• the program determines whether to approve the persistence request based at least in part on one or more available coherence privilege guidelines, the input from the requesting processor, and other information available to the program.
  • the program may delay the determination for a later time based on the information available to it at different times.
  • Assigning varied behavioral patterns in coherence interactions to different processors would allow processors executing tasks with higher levels of importance and/or time-sensitiveness to have more secure and prolonged paths of access to shared resources. In some cases, some processors would be guaranteed the execution of one or more transactions in a transactional memory environment. This could in turn reduce latency due to abort requests and increase reliability in execution of some important and/or time-sensitive tasks.
  • some embodiments of the present invention allow for new paradigms of coherence interaction between processors in a multi-processor computing environment that transcend existing paradigms designed around mutual aborts and/or coherence request compliance behaviors upon conflict detection.
  • Such new paradigms can reduce overheads produced by excessive aborts in transactional memory environments and allow for creative protocols of shared resource access management between two or more processors.
  • the present invention allows processors the ability to manage their resource access needs and coherence behavior independently of the other processors, without the need for collective confirmation and management of individual processor behavioral patterns and privilege states by a larger community of processors.
  • Such an arrangement reduces the risk of the failure and/or reduction in efficiency of coherence privilege control frameworks due to factors such as failure of other processors to act as expected as well as communication problems between processors in efforts to manage coherence behavioral patterns collectively.
  • a computer system suitable for executing the coherence privilege control program comprises a processing circuit (comprising one or more processors, including one or more computer processors), one or more computer readable storage media, and communications mechanisms between those and other parts of the computer.
  • the possible forms of computer readable storage media comprise persistent storage components (such as the hard disks), main memory components, cache components, registers and other storage media components in the processing circuit, online storage components, and offline bulk storage components.
  • FIG. 8 depicts an example of such a computer system, comprising a processor 800 , a computer readable storage media 801 , and a communication mechanism 802 between the processor 800 and the computer readable storage media 801 .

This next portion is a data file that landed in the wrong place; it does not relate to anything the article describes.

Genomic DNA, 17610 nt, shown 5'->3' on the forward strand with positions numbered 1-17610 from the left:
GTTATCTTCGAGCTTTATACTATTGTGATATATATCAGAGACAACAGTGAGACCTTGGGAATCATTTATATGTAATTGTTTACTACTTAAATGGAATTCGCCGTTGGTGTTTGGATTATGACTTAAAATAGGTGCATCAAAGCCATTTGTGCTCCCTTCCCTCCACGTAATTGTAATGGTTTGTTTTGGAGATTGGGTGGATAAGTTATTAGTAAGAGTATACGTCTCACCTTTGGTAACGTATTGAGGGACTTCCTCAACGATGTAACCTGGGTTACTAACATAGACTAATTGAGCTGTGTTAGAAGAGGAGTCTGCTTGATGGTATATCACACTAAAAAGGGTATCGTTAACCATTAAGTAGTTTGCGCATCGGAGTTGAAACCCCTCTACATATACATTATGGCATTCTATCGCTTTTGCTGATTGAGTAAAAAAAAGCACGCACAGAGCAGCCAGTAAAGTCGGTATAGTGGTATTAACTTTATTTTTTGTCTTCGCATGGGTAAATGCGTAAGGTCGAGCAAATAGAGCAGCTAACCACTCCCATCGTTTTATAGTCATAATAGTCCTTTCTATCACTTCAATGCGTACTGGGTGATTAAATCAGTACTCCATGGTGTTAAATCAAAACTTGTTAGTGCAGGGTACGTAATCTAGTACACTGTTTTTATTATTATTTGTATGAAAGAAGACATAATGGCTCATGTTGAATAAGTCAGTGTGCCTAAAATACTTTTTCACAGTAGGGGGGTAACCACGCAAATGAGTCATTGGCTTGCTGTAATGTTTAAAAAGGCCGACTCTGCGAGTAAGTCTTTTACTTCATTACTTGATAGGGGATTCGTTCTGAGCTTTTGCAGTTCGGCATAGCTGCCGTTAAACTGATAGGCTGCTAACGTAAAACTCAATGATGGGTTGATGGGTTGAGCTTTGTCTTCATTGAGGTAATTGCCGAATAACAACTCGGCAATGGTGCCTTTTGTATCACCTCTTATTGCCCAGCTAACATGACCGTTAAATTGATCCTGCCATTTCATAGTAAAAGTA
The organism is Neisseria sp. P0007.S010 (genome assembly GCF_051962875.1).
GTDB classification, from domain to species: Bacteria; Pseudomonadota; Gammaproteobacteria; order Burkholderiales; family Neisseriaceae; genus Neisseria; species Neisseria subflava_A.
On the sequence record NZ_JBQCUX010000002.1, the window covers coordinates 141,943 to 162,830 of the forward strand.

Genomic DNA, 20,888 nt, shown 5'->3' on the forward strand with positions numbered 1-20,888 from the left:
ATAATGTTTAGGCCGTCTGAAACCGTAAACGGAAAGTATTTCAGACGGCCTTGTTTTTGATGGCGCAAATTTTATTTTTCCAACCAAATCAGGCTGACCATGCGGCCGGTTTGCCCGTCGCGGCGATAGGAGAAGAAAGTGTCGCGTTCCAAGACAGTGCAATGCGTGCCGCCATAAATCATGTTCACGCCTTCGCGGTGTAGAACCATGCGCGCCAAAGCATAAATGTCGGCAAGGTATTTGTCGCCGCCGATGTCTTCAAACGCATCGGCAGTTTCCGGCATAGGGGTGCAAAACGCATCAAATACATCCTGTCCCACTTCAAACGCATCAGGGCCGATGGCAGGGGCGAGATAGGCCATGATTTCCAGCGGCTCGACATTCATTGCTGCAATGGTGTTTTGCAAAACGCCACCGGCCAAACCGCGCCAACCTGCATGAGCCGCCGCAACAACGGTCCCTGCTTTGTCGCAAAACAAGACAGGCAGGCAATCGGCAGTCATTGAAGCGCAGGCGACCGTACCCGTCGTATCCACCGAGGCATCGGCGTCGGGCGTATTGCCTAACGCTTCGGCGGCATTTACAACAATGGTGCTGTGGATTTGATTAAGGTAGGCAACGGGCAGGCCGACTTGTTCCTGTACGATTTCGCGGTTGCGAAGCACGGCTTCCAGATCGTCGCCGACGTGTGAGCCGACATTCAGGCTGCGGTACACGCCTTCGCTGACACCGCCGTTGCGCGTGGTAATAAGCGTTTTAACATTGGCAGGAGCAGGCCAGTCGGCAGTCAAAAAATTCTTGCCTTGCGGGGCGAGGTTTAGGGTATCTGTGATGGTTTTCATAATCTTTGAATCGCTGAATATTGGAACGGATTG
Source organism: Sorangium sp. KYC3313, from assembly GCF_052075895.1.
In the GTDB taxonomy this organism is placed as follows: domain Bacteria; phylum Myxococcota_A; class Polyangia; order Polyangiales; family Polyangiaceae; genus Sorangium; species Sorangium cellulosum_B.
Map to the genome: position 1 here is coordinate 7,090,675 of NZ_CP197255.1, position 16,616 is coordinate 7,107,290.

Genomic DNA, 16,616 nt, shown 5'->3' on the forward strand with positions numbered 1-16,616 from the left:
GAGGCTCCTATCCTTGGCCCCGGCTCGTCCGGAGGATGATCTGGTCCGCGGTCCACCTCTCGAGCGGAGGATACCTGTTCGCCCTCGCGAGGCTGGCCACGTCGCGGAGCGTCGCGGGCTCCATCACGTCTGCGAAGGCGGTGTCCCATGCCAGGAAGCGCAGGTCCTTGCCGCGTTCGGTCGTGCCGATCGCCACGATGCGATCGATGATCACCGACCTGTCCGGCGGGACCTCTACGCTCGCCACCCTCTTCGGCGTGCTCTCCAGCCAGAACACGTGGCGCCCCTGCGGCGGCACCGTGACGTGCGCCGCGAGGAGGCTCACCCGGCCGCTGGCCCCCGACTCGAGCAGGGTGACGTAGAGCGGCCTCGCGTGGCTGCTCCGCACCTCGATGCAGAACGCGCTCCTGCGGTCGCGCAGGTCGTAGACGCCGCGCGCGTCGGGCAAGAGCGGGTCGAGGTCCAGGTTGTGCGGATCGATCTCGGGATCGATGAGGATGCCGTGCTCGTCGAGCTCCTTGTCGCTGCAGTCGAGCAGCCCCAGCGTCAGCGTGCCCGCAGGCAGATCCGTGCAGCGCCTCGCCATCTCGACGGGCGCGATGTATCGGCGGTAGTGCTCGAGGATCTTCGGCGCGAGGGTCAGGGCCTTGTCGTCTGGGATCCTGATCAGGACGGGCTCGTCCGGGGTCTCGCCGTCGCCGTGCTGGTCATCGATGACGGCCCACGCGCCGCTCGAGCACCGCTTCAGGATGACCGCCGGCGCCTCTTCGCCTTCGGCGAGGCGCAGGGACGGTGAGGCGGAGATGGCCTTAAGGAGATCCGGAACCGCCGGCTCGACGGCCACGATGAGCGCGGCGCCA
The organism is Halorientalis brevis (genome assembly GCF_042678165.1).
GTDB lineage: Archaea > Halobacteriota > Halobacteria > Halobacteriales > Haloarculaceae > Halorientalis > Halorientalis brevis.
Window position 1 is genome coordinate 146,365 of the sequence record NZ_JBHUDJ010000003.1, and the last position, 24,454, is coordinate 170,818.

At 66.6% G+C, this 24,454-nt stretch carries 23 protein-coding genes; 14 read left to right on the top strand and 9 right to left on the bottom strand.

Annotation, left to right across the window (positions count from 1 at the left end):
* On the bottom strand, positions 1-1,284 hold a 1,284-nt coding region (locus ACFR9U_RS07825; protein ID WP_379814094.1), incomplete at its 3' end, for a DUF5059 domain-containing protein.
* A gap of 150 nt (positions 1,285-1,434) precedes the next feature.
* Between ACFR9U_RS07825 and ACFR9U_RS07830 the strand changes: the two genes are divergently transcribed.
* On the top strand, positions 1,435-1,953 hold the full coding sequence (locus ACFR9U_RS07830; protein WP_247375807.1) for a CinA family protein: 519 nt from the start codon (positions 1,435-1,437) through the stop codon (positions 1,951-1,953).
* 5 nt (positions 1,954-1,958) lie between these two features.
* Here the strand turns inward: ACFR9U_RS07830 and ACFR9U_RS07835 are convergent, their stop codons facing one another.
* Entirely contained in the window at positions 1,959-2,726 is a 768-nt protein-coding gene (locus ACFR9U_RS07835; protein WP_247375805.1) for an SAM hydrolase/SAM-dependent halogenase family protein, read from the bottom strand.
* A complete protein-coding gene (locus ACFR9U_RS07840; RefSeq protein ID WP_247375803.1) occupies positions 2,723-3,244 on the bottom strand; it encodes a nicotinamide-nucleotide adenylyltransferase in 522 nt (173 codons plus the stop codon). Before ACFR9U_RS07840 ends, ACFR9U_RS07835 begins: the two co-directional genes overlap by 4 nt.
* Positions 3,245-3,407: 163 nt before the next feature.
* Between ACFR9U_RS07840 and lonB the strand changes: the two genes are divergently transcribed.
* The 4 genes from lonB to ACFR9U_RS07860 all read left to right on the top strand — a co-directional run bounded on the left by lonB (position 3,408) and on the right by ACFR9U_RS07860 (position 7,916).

• the computer readable storage media 801 include one or more computer instructions 810 .
  • a program may comprise one or more computer instructions (including one or more machine-level instructions).
  • a program may also comprise one or more control logic circuits configured to perform one or more computer tasks (including one or more computer processor tasks).
  • the computer-implemented method, computer program product, and computer system that embody the present invention as described herein may be implemented in machine hardware using logic circuits, processing circuits, millicode, firmware, and other machine level computing elements.
  • Those skilled in the art of designing computing machines and machine elements will be able to generate machine components designs and machine components that implement the program instructions disclosed herein.
  • Computer program instructions may be stored on a form of computer readable storage media, fetched into a processor, and decoded into machine-level instructions for the processor to execute.
  • Computer program instruction may be decoded into one or more corresponding machine-level instructions, which correspond to the basic functionalities performed by the processor.
  • the list of machine-level instructions recognized by a processor is called the “instruction set” of that processor.
  • a processor generally possesses the electrical circuitry required for performing the machine-level instructions that are part of its instruction set.
  • the computer system depicted in FIG. 8 can also be used to execute the computer program product embodied in at least one embodiment of this invention.
  • Various embodiments of the invention may be implemented in a data processing system suitable for storing and/or executing program code that includes at least one processor (including at least one computer processor) coupled directly or indirectly to memory elements through a system bus.
  • the memory elements include, for instance, local memory employed during actual execution of the program code, bulk storage, and cache memory which provide temporary storage of at least some program code in order to reduce the number of times code must be retrieved from bulk storage during execution.
  • I/O devices can be coupled to the system either directly or through intervening I/O controllers.
  • Network adapters may also be coupled to the system to enable the data processing system to become coupled to other data processing systems or remote printers or storage devices through intervening private or public networks. Modems, cable modems, and Ethernet cards are just a few of the available types of network adapters.